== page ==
Although pharmaceutical companies operate in a global market, it's one of immense diversity, Jones points out. The French preference for suppositories as a means of administering drugs is well known. Japanese and western doctors look for different symptoms before diagnosing depression. Regulatory requirements also vary from place to place. Wellcome used to come up with separate data for the regulators in the UK and US, and then add them together. "Then we said, let's bring out guidelines that will satisfy the regulatory authorities (in different countries)." The international regulatory group now meets three times yearly. There are also functional liaison groups, bringing together technical, clinical and development managers from both sides of the Atlantic. Portfolios and priorities are subject to international review.
Before this new-found cohesion, the American company was often left to go its own way, which it did with sometimes spectacular success. Burroughs Wellcome scientists were the first to conceive of using the compound AZR, now marketed as Retrovir, for the treatment of HIV infection. In 1989 the Americans launched a novel antidepressant, Wellbutrin, which has sold fairly well in the US but has not been introduced elsewhere. It may well be the last of its kind. "I don't believe we'd have another Wellbutrin, unless there were compelling reasons in a particular market," says Tim Melton, director of product development at The Wellcome Foundation. Global medicines for global markets are today's prescription - and no buts. "Every territory now must launch a product that Wellcome has spent £50-70 million to develop", insists Rolf Stahel, the Swiss-born director of marketing.
As far back as 1987 it was decided to move the marketing department to Beckenham, where its staff could sit alongside the scientists. But there's no doubt that the influence of marketing has grown out of all recognition in the past couple of years, since John Robb - himself a marketing man - became group chief executive. These days marketing people, too, are closely involved in all decisions, from the selection of therapeutic areas downwards.
A small part of the R and D budget (5-6%) goes on support to existing business. This can mean developing the use of two or more drugs in combination or "managing the product life-cycle". For example, as soon as Zovirax comes out of patent protection there are plans to make it available - in certain forms and for certain purposes - over-the-counter at retail chemists. But infinitely more important for the future of Wellcome is that the company should come up with a new-generation blockbuster to take the place of Zovirax, which accounted for 38% of the company's prescription sales in 1991 (and just under 30% of total sales). Retrovir, next in line with 14% of prescription sales last year, has the field almost to itself for the time being although other companies are working hard on HIV. And Wellcome had to go to law last year to uphold Retrovir's patent protection in North America. The result will be known in 1993.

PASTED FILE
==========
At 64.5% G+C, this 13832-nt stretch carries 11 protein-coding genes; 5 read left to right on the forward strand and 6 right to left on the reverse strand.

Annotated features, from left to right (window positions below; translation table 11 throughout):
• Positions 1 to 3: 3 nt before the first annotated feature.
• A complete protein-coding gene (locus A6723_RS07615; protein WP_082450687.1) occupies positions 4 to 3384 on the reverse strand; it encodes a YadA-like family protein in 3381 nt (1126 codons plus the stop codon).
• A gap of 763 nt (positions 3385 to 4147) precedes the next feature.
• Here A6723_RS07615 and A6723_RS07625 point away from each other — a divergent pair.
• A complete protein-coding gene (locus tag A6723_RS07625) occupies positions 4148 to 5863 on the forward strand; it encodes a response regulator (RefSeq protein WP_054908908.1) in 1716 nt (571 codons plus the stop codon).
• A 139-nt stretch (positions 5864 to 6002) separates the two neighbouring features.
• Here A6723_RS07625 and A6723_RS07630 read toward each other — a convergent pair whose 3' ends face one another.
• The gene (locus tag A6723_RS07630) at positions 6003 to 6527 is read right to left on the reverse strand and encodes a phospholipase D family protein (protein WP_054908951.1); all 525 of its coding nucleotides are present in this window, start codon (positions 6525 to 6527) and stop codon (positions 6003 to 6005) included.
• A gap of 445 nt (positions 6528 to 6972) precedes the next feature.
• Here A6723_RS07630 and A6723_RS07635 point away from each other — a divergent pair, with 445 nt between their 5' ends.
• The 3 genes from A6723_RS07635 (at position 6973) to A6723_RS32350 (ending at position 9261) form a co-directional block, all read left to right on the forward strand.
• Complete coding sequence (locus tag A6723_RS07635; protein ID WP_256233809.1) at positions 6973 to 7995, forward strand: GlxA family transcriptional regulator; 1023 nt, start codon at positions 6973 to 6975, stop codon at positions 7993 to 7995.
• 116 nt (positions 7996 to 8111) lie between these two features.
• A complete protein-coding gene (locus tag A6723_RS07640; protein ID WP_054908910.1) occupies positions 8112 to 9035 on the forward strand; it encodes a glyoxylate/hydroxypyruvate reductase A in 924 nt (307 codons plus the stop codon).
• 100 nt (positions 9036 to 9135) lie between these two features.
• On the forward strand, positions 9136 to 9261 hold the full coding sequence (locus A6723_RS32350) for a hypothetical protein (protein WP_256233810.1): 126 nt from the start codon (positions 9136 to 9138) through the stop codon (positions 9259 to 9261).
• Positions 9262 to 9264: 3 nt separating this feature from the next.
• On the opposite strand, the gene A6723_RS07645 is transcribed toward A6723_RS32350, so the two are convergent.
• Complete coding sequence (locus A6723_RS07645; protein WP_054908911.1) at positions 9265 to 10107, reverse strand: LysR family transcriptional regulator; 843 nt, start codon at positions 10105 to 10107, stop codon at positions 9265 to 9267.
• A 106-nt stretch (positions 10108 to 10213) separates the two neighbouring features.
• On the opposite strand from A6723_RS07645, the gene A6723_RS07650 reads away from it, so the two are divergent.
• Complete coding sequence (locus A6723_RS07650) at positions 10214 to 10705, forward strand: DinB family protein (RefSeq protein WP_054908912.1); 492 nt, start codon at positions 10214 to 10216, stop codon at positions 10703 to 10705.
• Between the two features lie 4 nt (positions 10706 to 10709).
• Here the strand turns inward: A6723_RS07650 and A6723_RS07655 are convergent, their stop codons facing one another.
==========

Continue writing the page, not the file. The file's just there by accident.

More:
But, clearly, more products are needed - a steady supply of "innovative products with edge" as Melton says. There is no lack of candidates. Flolan, an established aid in bypass surgery, is the subject of a second study, jointly with Upjohn, into blood clots. Campath-IH, a collaboration with Cambridge University, is a biotechnology development and a potential cure of both rheumatoid arthritis and some cancers. There are several antivirals, including possible new herpes and HIV treatments, among the dozen-odd substances in clinical trials. Naturally, Wellcome won't make rash statements about entities that are so far unproven. What Jones does say is that "We aim to introduce, on average, one new chemical entity each year, and one major extension of an existing product."
They may not exactly guarantee Wellcome's future. But nor will anything else, and certainly not marketing. No one will deny the importance of sophisticated marketing, but good research is what, ultimately, holds out the best promise of success in pharmaceuticals.
Wellcome Innovations 1980-1992.
Launch Name Therapeutic category Indications
1981 Zovirax Antiviral Herpes simplex infection
1981 Flolan Anti-clotting agent Renal dialysis
1981 Tracrium Muscle relaxant Surgical muscle
1986 Digibind Cardiovascular treatment Antidote to heart drug
1986 Wellferon Lymphoblastoid interferon Hairy cell leukaemia
1987 Retrovir Antiviral HIV infection
1989 Semprex Coughs, colds, allergies Allergies
1989 Wellbutrin Anti-depressant Depression
1990 Exosurf Synthetic surfactant Respiratory distress
1990 Lamictal Anti-epileptic Add-on therapy
1991 Nuromax Muscle relaxant Surgical muscle
1992 Mivacron Muscle relaxant Surgical muscle